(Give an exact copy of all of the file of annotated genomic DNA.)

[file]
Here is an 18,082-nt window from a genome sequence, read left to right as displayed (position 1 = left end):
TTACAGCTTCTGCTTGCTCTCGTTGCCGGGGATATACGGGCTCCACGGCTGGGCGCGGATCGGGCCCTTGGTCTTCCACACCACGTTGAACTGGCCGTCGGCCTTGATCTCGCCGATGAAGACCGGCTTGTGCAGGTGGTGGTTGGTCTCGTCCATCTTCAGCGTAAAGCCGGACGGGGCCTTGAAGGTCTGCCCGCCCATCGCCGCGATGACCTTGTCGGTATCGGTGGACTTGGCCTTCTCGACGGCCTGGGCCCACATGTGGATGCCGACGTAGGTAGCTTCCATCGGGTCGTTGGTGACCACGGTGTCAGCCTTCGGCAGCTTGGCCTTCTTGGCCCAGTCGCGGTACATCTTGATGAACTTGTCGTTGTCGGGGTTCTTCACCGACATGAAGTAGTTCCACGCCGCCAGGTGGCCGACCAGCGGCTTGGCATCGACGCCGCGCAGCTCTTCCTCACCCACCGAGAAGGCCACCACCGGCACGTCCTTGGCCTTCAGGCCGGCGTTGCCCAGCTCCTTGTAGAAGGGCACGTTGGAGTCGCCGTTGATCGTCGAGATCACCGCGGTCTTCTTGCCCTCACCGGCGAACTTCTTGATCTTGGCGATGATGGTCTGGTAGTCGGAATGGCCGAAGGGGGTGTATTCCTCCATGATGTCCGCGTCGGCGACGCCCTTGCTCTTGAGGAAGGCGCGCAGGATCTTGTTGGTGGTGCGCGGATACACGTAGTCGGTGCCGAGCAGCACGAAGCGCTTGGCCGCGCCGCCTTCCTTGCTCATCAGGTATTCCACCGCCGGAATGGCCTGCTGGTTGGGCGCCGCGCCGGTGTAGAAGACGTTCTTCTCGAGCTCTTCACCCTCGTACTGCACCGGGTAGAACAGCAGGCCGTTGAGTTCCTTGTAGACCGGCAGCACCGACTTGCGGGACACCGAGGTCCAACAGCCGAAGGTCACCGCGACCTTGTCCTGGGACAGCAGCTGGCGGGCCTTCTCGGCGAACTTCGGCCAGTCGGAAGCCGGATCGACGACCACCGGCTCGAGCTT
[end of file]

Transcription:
Here is an 18,082-nt window from a genome sequence, read left to right as displayed (position 1 = left end):
TTACAGCTTCTGCTTGCTCTCGTTGCCGGGGATATACGGGCTCCACGGCTGGGCGCGGATCGGGCCCTTGGTCTTCCACACCACGTTGAACTGGCCGTCGGCCTTGATCTCGCCGATGAAGACCGGCTTGTGCAGGTGGTGGTTGGTCTCGTCCATCTTCAGCGTAAAGCCGGACGGGGCCTTGAAGGTCTGCCCGCCCATCGCCGCGATGACCTTGTCGGTATCGGTGGACTTGGCCTTCTCGACGGCCTGGGCCCACATGTGGATGCCGACGTAGGTAGCTTCCATCGGGTCGTTGGTGACCACGGTGTCAGCCTTCGGCAGCTTGGCCTTCTTGGCCCAGTCGCGGTACATCTTGATGAACTTGTCGTTGTCGGGGTTCTTCACCGACATGAAGTAGTTCCACGCCGCCAGGTGGCCGACCAGCGGCTTGGCATCGACGCCGCGCAGCTCTTCCTCACCCACCGAGAAGGCCACCACCGGCACGTCCTTGGCCTTCAGGCCGGCGTTGCCCAGCTCCTTGTAGAAGGGCACGTTGGAGTCGCCGTTGATCGTCGAGATCACCGCGGTCTTCTTGCCCTCACCGGCGAACTTCTTGATCTTGGCGATGATGGTCTGGTAGTCGGAATGGCCGAAGGGGGTGTATTCCTCCATGATGTCCGCGTCGGCGACGCCCTTGCTCTTGAGGAAGGCGCGCAGGATCTTGTTGGTGGTGCGCGGATACACGTAGTCGGTGCCGAGCAGCACGAAGCGCTTGGCCGCGCCGCCTTCCTTGCTCATCAGGTATTCCACCGCCGGAATGGCCTGCTGGTTGGGCGCCGCGCCGGTGTAGAAGACGTTCTTCTCGAGCTCTTCACCCTCGTACTGCACCGGGTAGAACAGCAGGCCGTTGAGTTCCTTGTAGACCGGCAGCACCGACTTGCGGGACACCGAGGTCCAACAGCCGAAGGTCACCGCGACCTTGTCCTGGGACAGCAGCTGGCGGGCCTTCTCGGCGAACTTCGGCCAGTCGGAAGCCGGATCGACGACCACCGGCTCGAGCTT